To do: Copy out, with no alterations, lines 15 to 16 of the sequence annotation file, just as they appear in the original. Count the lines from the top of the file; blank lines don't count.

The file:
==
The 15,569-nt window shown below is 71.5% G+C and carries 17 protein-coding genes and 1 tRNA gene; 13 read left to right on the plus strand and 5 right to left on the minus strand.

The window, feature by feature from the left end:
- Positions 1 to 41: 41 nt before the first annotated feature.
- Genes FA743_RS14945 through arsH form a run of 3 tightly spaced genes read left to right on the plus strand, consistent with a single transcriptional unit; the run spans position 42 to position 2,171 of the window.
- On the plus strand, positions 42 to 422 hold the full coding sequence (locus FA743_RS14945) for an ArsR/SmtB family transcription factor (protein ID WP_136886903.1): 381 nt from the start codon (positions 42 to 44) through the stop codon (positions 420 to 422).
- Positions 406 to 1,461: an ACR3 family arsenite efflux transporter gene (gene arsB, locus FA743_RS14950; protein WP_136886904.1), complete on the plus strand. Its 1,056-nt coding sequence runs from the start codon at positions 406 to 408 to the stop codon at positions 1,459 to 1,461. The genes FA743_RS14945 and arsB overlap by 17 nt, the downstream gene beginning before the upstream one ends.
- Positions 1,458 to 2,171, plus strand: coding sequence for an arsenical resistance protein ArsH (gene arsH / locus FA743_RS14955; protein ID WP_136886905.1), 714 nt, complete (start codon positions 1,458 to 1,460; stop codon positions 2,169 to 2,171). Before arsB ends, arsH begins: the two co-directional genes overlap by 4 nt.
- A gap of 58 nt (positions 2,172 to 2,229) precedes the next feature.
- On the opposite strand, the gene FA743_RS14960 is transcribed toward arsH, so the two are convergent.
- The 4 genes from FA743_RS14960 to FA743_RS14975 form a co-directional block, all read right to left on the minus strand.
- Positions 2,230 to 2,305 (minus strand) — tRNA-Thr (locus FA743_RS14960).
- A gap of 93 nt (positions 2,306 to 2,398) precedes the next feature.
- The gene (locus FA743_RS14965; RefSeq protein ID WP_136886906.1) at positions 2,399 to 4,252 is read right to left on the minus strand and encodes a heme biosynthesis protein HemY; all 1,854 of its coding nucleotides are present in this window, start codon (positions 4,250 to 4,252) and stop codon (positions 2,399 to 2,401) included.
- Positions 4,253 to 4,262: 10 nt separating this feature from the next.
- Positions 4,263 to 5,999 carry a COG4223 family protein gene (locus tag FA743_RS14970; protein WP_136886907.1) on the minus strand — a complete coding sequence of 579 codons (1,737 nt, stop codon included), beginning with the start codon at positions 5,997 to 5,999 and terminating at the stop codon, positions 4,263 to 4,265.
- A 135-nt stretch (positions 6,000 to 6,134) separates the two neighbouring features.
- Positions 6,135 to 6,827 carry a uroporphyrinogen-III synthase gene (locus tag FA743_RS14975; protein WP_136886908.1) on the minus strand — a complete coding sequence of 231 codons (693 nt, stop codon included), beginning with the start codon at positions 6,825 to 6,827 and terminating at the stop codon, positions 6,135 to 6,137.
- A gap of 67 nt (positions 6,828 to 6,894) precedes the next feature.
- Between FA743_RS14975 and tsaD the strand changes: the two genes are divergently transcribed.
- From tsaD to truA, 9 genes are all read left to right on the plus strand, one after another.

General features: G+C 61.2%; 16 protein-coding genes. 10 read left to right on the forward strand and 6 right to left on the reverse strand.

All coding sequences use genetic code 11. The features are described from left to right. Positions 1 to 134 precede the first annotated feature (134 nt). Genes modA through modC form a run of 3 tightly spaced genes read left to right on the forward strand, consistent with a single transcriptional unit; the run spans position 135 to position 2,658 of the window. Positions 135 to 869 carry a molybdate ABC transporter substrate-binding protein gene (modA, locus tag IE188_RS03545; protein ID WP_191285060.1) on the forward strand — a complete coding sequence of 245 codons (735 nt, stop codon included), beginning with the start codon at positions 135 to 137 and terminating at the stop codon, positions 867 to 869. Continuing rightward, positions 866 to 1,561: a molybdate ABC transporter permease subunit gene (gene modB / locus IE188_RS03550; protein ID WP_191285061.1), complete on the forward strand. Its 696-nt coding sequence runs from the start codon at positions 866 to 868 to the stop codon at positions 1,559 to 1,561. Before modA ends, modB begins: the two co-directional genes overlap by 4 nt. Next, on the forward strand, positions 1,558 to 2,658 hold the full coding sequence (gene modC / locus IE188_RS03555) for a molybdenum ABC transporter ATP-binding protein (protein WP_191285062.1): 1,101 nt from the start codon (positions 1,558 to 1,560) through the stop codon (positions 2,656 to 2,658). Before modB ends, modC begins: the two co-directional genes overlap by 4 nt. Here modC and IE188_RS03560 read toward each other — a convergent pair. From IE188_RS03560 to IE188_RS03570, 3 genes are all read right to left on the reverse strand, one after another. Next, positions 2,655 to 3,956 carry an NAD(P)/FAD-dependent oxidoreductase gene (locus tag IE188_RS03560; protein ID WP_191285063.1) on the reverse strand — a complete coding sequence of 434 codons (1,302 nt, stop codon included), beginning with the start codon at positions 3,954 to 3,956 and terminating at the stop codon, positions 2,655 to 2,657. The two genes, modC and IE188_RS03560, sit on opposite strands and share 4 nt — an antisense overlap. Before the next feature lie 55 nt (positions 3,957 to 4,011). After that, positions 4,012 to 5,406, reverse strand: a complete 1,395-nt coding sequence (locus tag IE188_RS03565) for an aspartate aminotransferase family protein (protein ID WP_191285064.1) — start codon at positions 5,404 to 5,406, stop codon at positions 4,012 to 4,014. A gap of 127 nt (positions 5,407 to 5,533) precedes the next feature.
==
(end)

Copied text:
- Positions 4,263 to 5,999 carry a COG4223 family protein gene (locus tag FA743_RS14970; protein WP_136886907.1) on the minus strand — a complete coding sequence of 579 codons (1,737 nt, stop codon included), beginning with the start codon at positions 5,997 to 5,999 and terminating at the stop codon, positions 4,263 to 4,265.
- A 135-nt stretch (positions 6,000 to 6,134) separates the two neighbouring features.